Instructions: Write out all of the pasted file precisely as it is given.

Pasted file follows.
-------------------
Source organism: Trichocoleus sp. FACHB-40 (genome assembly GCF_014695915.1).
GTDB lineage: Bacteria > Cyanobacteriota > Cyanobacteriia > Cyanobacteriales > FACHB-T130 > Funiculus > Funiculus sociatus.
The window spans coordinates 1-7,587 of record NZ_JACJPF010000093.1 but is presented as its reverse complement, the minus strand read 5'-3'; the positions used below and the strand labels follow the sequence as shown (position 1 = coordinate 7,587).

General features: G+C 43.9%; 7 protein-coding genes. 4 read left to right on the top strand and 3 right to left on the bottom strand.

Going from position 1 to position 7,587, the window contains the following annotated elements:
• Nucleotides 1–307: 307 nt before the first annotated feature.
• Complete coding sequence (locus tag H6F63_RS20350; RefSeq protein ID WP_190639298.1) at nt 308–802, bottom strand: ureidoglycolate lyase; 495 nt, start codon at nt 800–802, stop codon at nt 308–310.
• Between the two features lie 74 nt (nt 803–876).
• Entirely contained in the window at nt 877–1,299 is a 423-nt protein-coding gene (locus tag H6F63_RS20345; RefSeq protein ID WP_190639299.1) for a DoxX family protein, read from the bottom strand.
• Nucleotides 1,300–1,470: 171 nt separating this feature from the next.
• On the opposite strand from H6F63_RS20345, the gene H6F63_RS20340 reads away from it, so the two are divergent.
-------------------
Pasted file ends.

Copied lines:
Source organism: Trichocoleus sp. FACHB-40 (genome assembly GCF_014695915.1).
GTDB lineage: Bacteria > Cyanobacteriota > Cyanobacteriia > Cyanobacteriales > FACHB-T130 > Funiculus > Funiculus sociatus.
The window spans coordinates 1-7,587 of record NZ_JACJPF010000093.1 but is presented as its reverse complement, the minus strand read 5'-3'; the positions used below and the strand labels follow the sequence as shown (position 1 = coordinate 7,587).

General features: G+C 43.9%; 7 protein-coding genes. 4 read left to right on the top strand and 3 right to left on the bottom strand.

Going from position 1 to position 7,587, the window contains the following annotated elements:
• Nucleotides 1–307: 307 nt before the first annotated feature.
• Complete coding sequence (locus tag H6F63_RS20350; RefSeq protein ID WP_190639298.1) at nt 308–802, bottom strand: ureidoglycolate lyase; 495 nt, start codon at nt 800–802, stop codon at nt 308–310.
• Between the two features lie 74 nt (nt 803–876).
• Entirely contained in the window at nt 877–1,299 is a 423-nt protein-coding gene (locus tag H6F63_RS20345; RefSeq protein ID WP_190639299.1) for a DoxX family protein, read from the bottom strand.
• Nucleotides 1,300–1,470: 171 nt separating this feature from the next.
• On the opposite strand from H6F63_RS20345, the gene H6F63_RS20340 reads away from it, so the two are divergent.